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Memorial Day, A Reflection on Honor, Sacrifice, and Duty

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Sometimes, I wonder if the sacrifices of our soldiers are forgotten because of time, the remoteness of many wars, and the volunteer status of our armed forces.  Memorial Day is a national holiday and a time for remembrance of those who gave their lives in order to preserve our freedoms.

The poem below was written by one of our alums, Joe DeCree.  As a veteran, Joe shares with us his remembrances of war, his fallen comrades, and Memorial Day.

 MEMORIAL DAY

The rain drips off the peak of my cap;

Speckles my vision.

The marching band plays in G Major but I hear only minor chords.

Old Glory passes by and I make the automatic but heartfelt salute.

I attend the ball games and barbeques

But I am not really there.

I want to leave so as not to bring down the party.

I am remembering. Remembering and feeling.

As I visit flag-adorned graves, I drift to other days.

The older I get, the more keenly I feel the sting that is Memorial Day.

The parade of faces and names begins again: Ox, Moge, Vaughn, Chief, and the rest.

All good men. All gone. All cut down violently.

Civilians cannot understand.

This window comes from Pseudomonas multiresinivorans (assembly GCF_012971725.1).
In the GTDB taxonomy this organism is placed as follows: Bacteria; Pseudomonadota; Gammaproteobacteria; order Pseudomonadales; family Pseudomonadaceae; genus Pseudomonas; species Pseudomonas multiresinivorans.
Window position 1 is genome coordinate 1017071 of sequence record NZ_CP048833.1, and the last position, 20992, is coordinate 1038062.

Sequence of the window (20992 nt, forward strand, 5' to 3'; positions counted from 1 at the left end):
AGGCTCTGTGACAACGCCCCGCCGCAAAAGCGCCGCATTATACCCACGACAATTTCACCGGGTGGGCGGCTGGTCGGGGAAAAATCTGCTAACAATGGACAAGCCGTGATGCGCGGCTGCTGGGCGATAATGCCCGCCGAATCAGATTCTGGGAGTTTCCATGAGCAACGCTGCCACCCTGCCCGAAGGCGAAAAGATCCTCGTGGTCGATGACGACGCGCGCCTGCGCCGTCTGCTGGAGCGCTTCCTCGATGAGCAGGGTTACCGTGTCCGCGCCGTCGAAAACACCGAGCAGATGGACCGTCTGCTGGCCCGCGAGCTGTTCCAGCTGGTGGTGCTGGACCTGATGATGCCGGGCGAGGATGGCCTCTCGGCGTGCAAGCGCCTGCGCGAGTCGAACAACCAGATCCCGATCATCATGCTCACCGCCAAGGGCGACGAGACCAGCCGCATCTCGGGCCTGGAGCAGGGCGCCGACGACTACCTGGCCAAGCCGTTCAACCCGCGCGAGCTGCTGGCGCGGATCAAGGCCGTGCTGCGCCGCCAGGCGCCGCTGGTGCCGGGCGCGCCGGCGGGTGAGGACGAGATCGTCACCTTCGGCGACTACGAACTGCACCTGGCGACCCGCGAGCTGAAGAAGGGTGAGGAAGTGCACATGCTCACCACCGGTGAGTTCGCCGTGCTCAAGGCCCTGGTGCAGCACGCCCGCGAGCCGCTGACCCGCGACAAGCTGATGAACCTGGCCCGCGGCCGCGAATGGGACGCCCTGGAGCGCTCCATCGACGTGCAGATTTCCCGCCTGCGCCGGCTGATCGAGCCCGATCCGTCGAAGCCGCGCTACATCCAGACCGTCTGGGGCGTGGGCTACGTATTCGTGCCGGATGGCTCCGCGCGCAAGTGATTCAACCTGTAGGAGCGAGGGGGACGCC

I go off by myself. In my mind, we prep for another patrol.

We kit up. We check comms. We return to that lethal headspace that our families suspect but don’t know.

I get the thumbs up from the team and we walk the walk again.

The enemy tries to surprise but we are too fast, too practiced.

Rifle fire, butt stroke, knife blades flashing, lethal hand strikes. We play that symphony again.

We sweep through.

I check my men. Ox, Moge, Vaughn, Chief. We are all here. They are fine.

Consolidate, prepare to repell, call it in. We are victorious because the only real victory is living through it with your brothers. Else is failure.

Politicians and civilians think otherwise.

Lord, Forgive them their ignorance. We die that they may keep it.

Academics pose irrelevant questions about the good men on the other side. They too have family.

I care not a whit. I neither mourn their losses nor revel in their death. Their death that is my fault.

What do academics know of death, life, and brotherhood? Such things are not in books. They are in gunfire.

I see my brothers thru the smokey veil now.  I try to walk through but cannot.

They go back to their patrol base and disappear into the rain as Old Glory passes by.

I smile the grim and sardonic smile of every grunt.

I have been left behind again. They go forward.

I will see them again next year.

Taps sounds. I am asked if I want another hot dog and which game I want to watch.

The meat is tasteless. I mechanically watch the game. The centerfielder is good.

Chief liked baseball, I recall.

Memorial Day-thank God it only comes once a year.